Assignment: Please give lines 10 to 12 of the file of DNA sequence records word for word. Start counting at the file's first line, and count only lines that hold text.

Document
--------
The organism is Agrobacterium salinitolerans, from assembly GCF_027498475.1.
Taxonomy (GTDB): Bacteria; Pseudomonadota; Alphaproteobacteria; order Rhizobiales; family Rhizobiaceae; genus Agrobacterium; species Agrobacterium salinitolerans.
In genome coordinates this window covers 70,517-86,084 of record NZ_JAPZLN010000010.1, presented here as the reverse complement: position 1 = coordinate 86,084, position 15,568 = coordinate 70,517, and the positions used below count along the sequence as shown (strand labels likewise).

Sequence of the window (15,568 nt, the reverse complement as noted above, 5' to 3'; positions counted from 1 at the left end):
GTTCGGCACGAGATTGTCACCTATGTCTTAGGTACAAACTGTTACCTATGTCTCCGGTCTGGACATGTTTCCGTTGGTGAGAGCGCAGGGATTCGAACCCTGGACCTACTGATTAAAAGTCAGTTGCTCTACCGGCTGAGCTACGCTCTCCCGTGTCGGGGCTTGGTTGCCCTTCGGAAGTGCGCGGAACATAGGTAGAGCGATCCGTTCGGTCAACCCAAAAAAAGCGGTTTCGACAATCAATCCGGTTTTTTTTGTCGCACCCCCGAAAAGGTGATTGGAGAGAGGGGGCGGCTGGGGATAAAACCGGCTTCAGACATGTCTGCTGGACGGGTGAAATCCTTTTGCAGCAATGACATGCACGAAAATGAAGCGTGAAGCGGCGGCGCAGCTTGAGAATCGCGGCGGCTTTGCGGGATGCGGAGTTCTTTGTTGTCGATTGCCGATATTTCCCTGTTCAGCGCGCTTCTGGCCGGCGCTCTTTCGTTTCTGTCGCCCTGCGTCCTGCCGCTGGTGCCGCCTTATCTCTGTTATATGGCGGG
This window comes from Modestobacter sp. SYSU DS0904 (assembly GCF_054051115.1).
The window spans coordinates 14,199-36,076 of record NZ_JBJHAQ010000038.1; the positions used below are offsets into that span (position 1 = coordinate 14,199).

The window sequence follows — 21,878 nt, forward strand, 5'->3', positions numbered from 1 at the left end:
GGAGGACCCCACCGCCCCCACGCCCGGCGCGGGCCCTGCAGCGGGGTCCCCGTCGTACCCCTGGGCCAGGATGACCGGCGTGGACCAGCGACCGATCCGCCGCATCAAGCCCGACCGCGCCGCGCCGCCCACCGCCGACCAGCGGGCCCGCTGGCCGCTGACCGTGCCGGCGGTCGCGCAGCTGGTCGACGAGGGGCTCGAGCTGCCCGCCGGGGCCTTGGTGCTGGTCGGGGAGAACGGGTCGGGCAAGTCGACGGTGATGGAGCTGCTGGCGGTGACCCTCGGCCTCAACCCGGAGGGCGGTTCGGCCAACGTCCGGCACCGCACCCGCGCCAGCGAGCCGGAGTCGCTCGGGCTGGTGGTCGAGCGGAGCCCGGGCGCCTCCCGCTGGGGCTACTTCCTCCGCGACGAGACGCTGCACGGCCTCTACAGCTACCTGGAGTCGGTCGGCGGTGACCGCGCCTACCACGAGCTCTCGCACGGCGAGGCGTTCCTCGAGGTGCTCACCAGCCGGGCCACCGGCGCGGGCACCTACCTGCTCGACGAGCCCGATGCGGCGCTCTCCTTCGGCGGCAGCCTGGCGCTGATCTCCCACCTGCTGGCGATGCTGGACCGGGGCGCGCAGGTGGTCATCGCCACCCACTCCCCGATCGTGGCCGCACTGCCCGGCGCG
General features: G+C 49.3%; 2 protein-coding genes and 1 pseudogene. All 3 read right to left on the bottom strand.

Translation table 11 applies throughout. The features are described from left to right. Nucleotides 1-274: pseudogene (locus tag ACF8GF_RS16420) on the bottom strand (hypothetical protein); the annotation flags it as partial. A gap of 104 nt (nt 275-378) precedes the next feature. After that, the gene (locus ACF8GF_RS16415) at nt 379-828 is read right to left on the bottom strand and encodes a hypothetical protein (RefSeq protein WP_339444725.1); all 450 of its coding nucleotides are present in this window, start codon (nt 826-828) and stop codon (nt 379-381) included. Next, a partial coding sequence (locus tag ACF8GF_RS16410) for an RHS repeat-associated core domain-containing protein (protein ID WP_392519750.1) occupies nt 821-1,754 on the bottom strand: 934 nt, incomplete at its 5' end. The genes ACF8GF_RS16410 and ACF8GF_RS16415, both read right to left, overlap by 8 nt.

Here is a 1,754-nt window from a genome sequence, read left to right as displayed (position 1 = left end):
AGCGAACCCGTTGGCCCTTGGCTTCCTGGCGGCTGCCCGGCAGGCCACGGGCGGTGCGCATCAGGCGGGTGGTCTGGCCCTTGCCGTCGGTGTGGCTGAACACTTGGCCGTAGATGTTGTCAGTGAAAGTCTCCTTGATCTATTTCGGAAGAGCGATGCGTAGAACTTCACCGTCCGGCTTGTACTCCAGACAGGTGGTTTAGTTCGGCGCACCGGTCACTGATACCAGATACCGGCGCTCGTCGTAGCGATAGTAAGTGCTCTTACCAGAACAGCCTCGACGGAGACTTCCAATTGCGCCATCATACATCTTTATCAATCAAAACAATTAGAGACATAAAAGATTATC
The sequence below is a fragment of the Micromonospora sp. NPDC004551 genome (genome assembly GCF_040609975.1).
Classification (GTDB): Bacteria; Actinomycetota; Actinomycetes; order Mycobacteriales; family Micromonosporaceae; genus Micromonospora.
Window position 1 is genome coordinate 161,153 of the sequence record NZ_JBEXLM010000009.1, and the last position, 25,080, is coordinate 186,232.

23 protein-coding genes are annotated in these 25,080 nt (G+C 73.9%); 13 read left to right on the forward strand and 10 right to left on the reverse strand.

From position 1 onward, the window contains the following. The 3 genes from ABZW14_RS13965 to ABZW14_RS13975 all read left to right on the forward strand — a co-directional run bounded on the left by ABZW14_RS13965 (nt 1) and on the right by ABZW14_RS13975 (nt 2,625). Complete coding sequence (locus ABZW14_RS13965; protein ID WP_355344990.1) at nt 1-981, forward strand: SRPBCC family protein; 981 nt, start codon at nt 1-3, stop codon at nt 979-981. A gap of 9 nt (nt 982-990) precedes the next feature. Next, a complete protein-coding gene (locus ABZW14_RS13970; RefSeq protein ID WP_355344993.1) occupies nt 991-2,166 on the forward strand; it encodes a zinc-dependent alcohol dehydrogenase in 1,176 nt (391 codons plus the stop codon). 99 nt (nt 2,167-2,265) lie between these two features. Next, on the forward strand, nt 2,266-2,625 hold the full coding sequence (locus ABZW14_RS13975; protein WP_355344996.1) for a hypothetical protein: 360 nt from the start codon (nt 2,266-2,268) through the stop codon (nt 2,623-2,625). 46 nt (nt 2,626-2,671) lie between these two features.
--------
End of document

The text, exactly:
General features: G+C 49.3%; 2 protein-coding genes and 1 pseudogene. All 3 read right to left on the bottom strand.

Translation table 11 applies throughout. The features are described from left to right. Nucleotides 1-274: pseudogene (locus tag ACF8GF_RS16420) on the bottom strand (hypothetical protein); the annotation flags it as partial. A gap of 104 nt (nt 275-378) precedes the next feature. After that, the gene (locus ACF8GF_RS16415) at nt 379-828 is read right to left on the bottom strand and encodes a hypothetical protein (RefSeq protein WP_339444725.1); all 450 of its coding nucleotides are present in this window, start codon (nt 826-828) and stop codon (nt 379-381) included. Next, a partial coding sequence (locus tag ACF8GF_RS16410) for an RHS repeat-associated core domain-containing protein (protein ID WP_392519750.1) occupies nt 821-1,754 on the bottom strand: 934 nt, incomplete at its 5' end. The genes ACF8GF_RS16410 and ACF8GF_RS16415, both read right to left, overlap by 8 nt.

Here is a 1,754-nt window from a genome sequence, read left to right as displayed (position 1 = left end):